Price to Value
Chapter 4-6
• What should we expect to find when we
identify products on the price versus value
• What does it mean to be priced to value?
Value advantaged? Value disadvantaged?
• What are the common pricing practices while
launching a new product?
• When launching a new product, which
competitors are most likely to be threatened?
Price Variability in Autos
• Large variation of prices for a similar
good within the same category
– Tata Nano $2500
– Bentley Flying Spur $170,000
• What justifies the price difference:
• Benefits based pricing is a direct
extension of the economics of
Price to Benefits Map
Conjoint Delivers Price to Value
Value Equivalence line
Zone of Indifference
• Around the value equivalence line is a zone of indifference
– Small variations in price or benefits around the value equivalence line
have non measureable effect on sales volume
• Not all products will fall along the value equivalence line
– Outside of this zone of indifference, lies the value advantaged zone
and the value disadvantaged zone.
– Products lying in the value advantaged or disadvantaged zones are
either priced significantly lower or higher than the corresponding
levels of benefits, as perceived by customers
• Elasticity is a key ingredient for determining the width of this
Value Advantaged
Value Disadvantaged
At the other end of the spectrum, companies
will at times price a product high in
comparison to the perceived benefits of that
Missed Opportunities
– Some authors refer to this as missed
opportunities, as the firm could have sold
a higher volume if their prices were more
inline with expectation levels
– Consider it too a pricing error
– Ex: Unsold advertising space within a
poplar magazine
• Usually results in a loss of market share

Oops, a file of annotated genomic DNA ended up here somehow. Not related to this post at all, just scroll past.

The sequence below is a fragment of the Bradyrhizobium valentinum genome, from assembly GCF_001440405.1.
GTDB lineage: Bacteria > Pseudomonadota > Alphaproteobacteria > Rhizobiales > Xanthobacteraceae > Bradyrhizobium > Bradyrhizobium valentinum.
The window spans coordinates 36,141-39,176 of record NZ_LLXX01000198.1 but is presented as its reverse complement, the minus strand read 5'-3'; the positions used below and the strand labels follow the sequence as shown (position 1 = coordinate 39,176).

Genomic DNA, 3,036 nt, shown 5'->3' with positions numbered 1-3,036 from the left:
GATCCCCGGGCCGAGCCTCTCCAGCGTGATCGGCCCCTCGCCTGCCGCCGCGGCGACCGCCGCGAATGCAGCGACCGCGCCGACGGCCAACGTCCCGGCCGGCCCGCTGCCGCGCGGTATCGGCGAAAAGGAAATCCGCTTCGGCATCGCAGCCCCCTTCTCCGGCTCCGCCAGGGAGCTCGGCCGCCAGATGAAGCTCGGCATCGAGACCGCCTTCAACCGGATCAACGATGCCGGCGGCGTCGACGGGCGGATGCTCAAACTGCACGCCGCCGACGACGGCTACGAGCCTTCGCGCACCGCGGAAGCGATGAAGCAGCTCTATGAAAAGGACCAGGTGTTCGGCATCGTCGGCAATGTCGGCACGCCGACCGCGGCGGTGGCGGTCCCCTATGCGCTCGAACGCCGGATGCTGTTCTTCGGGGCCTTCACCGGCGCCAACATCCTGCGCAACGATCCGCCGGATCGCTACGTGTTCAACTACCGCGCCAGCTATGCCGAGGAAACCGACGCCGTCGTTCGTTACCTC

Customer perceptions
• Executive Approach
– Identify competing products and their features , benefits, and prices. Position
them on the price to value map according to management impressions of the
valuation of competing benefits
• Delphi Approach
– Use a defined or identified market transaction prices and independent expert
evaluations of “benefits”
• Consumer Research Approach
– Measure the level of perceived benefits and perceived price for a
number of products, as well as the variation in prices in which
customers are indifferent to changes.
– Plot the products according to the mean perceived price and mean
perceive benefits. Use the variation in prices to define ellipses of
uncertainty about the mean price and benefits for the products.
Dispersion in Perceived Price
Dispersion in Perceived Benefits
• When different customers hold different
beliefs regarding the benefits of a
– Most common error, to include to multiple
and disparate market segments as one in
making a Price to Benefits map
• Poor marketing communication
– Arises naturally when different segments
pay attention to promotional activity
– the benefits of the product can only be
poorly perceived prior to purchase, if they
are ever observed (credence goods)
– customers with direct and recent exposure
to the product are likely to have a more
accurate reading of the benefits than those
with less exposure to the product
Market Confusion
Perceived Price
Simultaneous Dispersion in Perceived Price and Benefits
Large Dispersion in Perceived
Benefits and Price
Leading to poor purchases, and
ultimately brand betrayal or lost
Perceived Benefits